Posted: 30th November 2015

In the main, firms operating in this sector can take comfort from the FCA’s latest findings, although there is room for improvement. 

In this blog we highlight our reading of the key ‘take aways’ for firms and the actions they can take to support these customers, many of which are vulnerable, with ‘problem debt’. The prize for firms acting on the findings in the report is a reduction in stress and hardship for many of their customers as well as positively impacting the level of defaults and write offs.


There are about 30 million card holders in the UK with an estimated £61 billion of outstanding credit card balances. Quite a staggering amount which represents one of the largest areas of unsecured lending, representing a third of total unsecured borrowing in the UK.

Given this level of debt and with credit openly available to all, it is important that firms are designing products and the industry is operating in a way that helps consumers manage their use of credit ensuring good outcomes for consumers.


Ensuring fees and charges are clear

One interesting statistic from the consumer survey was that whilst consumers look at features they consider as important for their requirements and circumstances, consumers were neglecting features that were arguably more important given how customers actually use their credit card. For example, 82% did not select interest rate and 78% did not select Annual Percentage Rate (APR) as one of the most important features.

One common feature of credit card use is that customers pay more in debt service cost and take longer to pay off debt than they need to. Whilst one might argue this is customer choice, the debt becomes more expensive than it needs to be and increases the risk that it becomes problematic in the future. Whilst not perceived to be as important to customers, the industry must acknowledge the crucial impact fees and charges have on customers and position these clearly and transparently. The FCA found that fonts used for some documents are too small and at times illegible. Firms must ensure clarity and transparency of any Terms and Conditions documentation enabling customers to gain a full understanding of all legal obligations tied with their credit card as well as being fully aware of any consequences that will occur if consumers are unable to meet certain prescribed requirements.

Affordability and customers with persistently high levels of debt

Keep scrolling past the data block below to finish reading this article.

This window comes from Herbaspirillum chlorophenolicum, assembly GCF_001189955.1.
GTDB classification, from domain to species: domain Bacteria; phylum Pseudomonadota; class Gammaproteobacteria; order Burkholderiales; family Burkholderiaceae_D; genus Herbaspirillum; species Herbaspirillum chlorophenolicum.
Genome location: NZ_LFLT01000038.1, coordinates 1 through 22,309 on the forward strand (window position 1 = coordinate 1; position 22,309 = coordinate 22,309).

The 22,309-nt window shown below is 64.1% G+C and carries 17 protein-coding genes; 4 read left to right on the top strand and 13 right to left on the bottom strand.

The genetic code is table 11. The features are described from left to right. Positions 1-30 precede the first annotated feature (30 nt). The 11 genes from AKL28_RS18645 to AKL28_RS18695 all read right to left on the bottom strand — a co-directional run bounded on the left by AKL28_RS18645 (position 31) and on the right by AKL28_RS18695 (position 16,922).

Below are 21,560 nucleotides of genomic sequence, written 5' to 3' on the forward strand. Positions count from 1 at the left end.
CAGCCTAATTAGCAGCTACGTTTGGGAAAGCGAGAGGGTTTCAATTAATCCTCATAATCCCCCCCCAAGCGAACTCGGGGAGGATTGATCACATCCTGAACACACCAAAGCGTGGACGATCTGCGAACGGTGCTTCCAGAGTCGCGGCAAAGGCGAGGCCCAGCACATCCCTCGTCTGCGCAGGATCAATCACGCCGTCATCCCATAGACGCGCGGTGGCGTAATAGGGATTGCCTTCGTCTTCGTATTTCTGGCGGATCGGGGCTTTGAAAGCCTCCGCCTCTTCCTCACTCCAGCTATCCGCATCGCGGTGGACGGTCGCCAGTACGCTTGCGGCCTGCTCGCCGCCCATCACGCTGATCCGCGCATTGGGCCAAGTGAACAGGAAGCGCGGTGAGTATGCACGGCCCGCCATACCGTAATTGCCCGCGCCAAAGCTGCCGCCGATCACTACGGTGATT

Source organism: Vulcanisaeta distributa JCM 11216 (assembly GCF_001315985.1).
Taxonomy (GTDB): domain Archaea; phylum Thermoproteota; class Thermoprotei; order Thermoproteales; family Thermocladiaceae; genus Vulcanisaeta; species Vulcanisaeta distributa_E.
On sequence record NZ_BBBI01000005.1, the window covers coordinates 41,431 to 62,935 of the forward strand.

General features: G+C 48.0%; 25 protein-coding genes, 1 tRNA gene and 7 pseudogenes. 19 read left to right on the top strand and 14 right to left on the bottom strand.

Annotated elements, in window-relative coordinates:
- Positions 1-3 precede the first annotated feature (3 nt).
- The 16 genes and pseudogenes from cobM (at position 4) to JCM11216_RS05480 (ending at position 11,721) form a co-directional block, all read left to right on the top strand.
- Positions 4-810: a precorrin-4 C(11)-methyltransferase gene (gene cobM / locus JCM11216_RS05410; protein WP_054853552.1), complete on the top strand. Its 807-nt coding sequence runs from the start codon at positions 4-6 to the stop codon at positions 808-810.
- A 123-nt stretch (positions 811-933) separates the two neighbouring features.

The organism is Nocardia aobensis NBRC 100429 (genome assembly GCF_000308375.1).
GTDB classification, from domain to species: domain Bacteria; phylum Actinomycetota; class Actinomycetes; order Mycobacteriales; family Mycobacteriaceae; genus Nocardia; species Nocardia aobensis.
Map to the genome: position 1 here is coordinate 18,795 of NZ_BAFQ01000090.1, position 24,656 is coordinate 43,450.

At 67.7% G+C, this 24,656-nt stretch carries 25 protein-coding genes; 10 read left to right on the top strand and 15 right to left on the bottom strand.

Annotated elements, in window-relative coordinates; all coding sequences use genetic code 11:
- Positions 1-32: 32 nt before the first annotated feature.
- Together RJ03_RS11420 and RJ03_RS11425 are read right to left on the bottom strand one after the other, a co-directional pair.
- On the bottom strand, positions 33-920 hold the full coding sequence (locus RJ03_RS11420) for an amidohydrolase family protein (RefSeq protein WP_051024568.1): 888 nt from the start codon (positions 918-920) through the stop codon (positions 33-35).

The FCA found that 2 million people are in serious arrears or have defaulted. A further 2 million people have persistent levels of debt that some may be struggling to repay. A further 1.6 million people are repeatedly making minimum payments. 5 million customers, on current repayment patterns, and assuming no further borrowing, will take more than 10 years to pay off their balances. The FCA found that affordability assessments had room for improvement and stronger incentives were needed to help those with persistent debt, intervening earlier to reduce burdens before they become problematic. The remedies proposed by the FCA include;

  • Firms sending reminders via text or email to ensure repayments are made on time
  • Lower cost credit cards to those who appear to be building up problem debt therefore making repayments more affordable
  • Contacting customers earlier on to establish whether they are in financial difficulties and deciding whether to exercise forbearance, giving customers additional time to pay off debts

Shopping around and switching

Another intriguing finding from the FCA market study explains how consumers find it difficult to compare credit card products and to determine the best deal for their circumstances. The FCA also found that some consumers with higher risk profiles are less willing to shop around for fear of affecting their credit record. They also may lack understanding of credit card terminology, such as knowing what APR is, impacting both their understanding of a key feature of a product whilst also impacting the use online comparison sites to search around for the best deals. Not only is it important for online comparison sites to ensure clarity and ease of use for their websites, it is also crucial for credit card providers to ensure customers are well-informed about its features and consequences. Credit card providers and price comparison websites both have an important role to play here to enhance transparency about products and their features.


The interim report highlights a market working well but where improvements could be made.  Firms should utilise the opportunity this report presents to consider current practices and benchmark themselves against the market findings ahead of the FCA’s findings and conclusions expected in Spring 2016.

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